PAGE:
For those of you who might have read last week’s farm report, I ended with somewhat of a plea for volunteers who might be interested in doing some mowing–officially known as the mowing team. Well….left to my own devices I can often get myself into a bit of trouble. See photo….

Luckily, the following day we had a group of able bodies to get me out of this predicament! Fortunately there has been one person who stepped up and thinks mowing is “fun”, but she has a lot on her plate already, so I am not sure we can count on her throughout the season. Thanks, Patty, for your timely effort. If anyone has a mother, brother, sister, or not so weird uncle who gets gratification from a well maintained lawn/field, please encourage them to join us as a volunteer in our efforts to keep the tick population at bay.

Our third graders returned from the Maine Coast Waldorf School on Thursday and Friday. Their boundless energy put a big dent in our wood chip pile as they spread buckets of wood chips in the paths. They also spread a smother tarp, moved sandbags, and weeded an entire plot. Carrie explained why these activities enable us to utilize our no-till approach and enrich the soil. They seem to be really enjoying outdoor education, and we are, too.

The flower beds are now full of daffodils. They are also being weeded and prepared for the hundreds of annual flower seedlings that are almost ready to be planted for the upcoming pick- your-own bouquet garden. We have some new additions, and this year’s zinnia collection is outstanding with multiple colors and shapes. The bees should be very happy.

In the greenhouse, we are still planting seeds, transplanting from flats to pots, and potting up the dahlia bulbs. Carrie is keeping a close eye on the seedlings, Zoey is helping by digging a hole, and B.J. is transplanting some overwintered lemongrass. She saved all the dried lemongrass leaves for the Loons on the lake where she lives. Supplying nesting materials helps to encourage nesting success. B.J. is passionate about Maine Loons. If you have questions, she is your resource.

The Wednesday Farm Skills Team seems to always bring rain and cold. I don’t think they have had an opportunity to work outside at all. It’s always tunnel work for them, while the Saturday team is the opposite, bringing sun and warmer temperatures. Here Rosemary and Logan are doing some synchronized broadforking, flipping a bed from last fall’s spinach to this season’s tomatoes.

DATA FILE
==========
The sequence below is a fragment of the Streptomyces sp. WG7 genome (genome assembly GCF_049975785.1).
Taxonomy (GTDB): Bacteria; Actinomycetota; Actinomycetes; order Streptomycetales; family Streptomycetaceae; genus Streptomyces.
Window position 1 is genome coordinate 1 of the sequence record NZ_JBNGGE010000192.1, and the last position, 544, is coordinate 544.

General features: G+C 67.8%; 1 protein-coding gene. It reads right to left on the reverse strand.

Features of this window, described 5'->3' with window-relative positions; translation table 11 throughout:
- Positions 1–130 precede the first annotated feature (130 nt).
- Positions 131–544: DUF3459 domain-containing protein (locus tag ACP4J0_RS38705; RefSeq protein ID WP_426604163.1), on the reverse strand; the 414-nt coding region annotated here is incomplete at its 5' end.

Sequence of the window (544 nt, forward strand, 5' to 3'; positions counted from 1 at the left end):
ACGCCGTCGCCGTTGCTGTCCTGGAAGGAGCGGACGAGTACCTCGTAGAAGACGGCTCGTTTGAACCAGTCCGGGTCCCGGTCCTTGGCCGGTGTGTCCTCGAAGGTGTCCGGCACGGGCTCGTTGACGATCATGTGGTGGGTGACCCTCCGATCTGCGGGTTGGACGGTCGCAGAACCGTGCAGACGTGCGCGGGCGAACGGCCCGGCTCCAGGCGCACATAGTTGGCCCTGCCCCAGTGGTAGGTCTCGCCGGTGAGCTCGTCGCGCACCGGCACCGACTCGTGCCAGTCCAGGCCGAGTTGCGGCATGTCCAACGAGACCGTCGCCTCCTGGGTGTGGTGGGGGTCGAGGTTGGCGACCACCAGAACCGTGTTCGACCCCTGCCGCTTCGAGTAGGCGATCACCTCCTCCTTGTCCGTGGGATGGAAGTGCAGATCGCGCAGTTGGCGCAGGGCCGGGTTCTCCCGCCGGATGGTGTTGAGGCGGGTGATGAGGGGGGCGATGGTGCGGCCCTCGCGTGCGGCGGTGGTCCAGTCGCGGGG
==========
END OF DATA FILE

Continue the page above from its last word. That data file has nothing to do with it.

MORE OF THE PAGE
Two Spring visitors showed up this week–a Yellow Spotted Salamander (slugs and snails are part of their diet), and Anna Leah who likes to work in the garden barefoot! What part of her diet enables her to tolerate cold feet, I am not sure. Google had no information. 😉

As we move into May and warmer temperatures, the Fix-It Team moves on to helping us with irrigation. Looking ahead into next week’s temperatures, we will need the extra watering ability.

Replacing old soaker hoses that have sprung leaks, getting the wobblers up and running, and the overhead watering in the newest tunnels is a lot of work. Thanks, Fix-It Team, for helping us work at getting all this accomplished.

Our Bowdoin friends are off to summer jobs, internships, and home. Carrie and I are SO GRATEFUL for their Saturday help. We are so much further along in our schedule thanks to all of them. I hope everyone has a great summer. Keep checking in on the farm report so you can see what your efforts have accomplished. We do hope fall will bring you back to the farm!

Spoiler alert–next week will be all about gleaning! No, that is not a Swiss Chard leaf, it’s spinach and oh so tasty.

Thanks for the help, the laughs and the sunshine.

~ Theda